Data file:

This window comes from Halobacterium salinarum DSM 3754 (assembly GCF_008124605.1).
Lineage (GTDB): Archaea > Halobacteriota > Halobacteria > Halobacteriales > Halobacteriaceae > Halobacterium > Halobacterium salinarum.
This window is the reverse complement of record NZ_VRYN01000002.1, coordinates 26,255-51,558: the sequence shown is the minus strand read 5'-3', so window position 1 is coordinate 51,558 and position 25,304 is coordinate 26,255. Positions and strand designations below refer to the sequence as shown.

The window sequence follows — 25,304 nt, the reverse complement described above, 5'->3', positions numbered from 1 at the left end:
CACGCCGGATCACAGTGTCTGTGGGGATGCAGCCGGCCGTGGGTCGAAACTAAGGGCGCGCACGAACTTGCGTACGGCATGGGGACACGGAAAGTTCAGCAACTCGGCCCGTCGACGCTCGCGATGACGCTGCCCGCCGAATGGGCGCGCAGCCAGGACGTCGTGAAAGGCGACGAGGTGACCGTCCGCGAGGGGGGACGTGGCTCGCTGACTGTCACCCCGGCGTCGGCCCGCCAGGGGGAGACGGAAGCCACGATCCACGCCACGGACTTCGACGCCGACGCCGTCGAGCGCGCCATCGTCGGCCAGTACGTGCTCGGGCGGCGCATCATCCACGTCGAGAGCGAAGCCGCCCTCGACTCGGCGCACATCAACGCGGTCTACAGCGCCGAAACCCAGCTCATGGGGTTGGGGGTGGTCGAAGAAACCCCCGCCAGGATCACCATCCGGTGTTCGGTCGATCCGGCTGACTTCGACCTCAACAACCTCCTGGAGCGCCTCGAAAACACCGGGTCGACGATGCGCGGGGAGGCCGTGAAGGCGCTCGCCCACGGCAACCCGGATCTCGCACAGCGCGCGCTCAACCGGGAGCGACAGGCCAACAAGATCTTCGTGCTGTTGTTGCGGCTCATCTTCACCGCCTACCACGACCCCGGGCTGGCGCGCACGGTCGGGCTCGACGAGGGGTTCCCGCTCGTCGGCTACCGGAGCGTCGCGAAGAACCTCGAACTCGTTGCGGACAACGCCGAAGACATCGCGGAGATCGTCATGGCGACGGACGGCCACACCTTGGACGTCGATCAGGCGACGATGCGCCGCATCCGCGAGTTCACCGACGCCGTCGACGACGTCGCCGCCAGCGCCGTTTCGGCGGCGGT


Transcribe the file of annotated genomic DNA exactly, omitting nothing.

This window comes from Halobacterium salinarum DSM 3754 (assembly GCF_008124605.1).
Lineage (GTDB): Archaea > Halobacteriota > Halobacteria > Halobacteriales > Halobacteriaceae > Halobacterium > Halobacterium salinarum.
This window is the reverse complement of record NZ_VRYN01000002.1, coordinates 26,255-51,558: the sequence shown is the minus strand read 5'-3', so window position 1 is coordinate 51,558 and position 25,304 is coordinate 26,255. Positions and strand designations below refer to the sequence as shown.

The window sequence follows — 25,304 nt, the reverse complement described above, 5'->3', positions numbered from 1 at the left end:
CACGCCGGATCACAGTGTCTGTGGGGATGCAGCCGGCCGTGGGTCGAAACTAAGGGCGCGCACGAACTTGCGTACGGCATGGGGACACGGAAAGTTCAGCAACTCGGCCCGTCGACGCTCGCGATGACGCTGCCCGCCGAATGGGCGCGCAGCCAGGACGTCGTGAAAGGCGACGAGGTGACCGTCCGCGAGGGGGGACGTGGCTCGCTGACTGTCACCCCGGCGTCGGCCCGCCAGGGGGAGACGGAAGCCACGATCCACGCCACGGACTTCGACGCCGACGCCGTCGAGCGCGCCATCGTCGGCCAGTACGTGCTCGGGCGGCGCATCATCCACGTCGAGAGCGAAGCCGCCCTCGACTCGGCGCACATCAACGCGGTCTACAGCGCCGAAACCCAGCTCATGGGGTTGGGGGTGGTCGAAGAAACCCCCGCCAGGATCACCATCCGGTGTTCGGTCGATCCGGCTGACTTCGACCTCAACAACCTCCTGGAGCGCCTCGAAAACACCGGGTCGACGATGCGCGGGGAGGCCGTGAAGGCGCTCGCCCACGGCAACCCGGATCTCGCACAGCGCGCGCTCAACCGGGAGCGACAGGCCAACAAGATCTTCGTGCTGTTGTTGCGGCTCATCTTCACCGCCTACCACGACCCCGGGCTGGCGCGCACGGTCGGGCTCGACGAGGGGTTCCCGCTCGTCGGCTACCGGAGCGTCGCGAAGAACCTCGAACTCGTTGCGGACAACGCCGAAGACATCGCGGAGATCGTCATGGCGACGGACGGCCACACCTTGGACGTCGATCAGGCGACGATGCGCCGCATCCGCGAGTTCACCGACGCCGTCGACGACGTCGCCGCCAGCGCCGTTTCGGCGGCGGT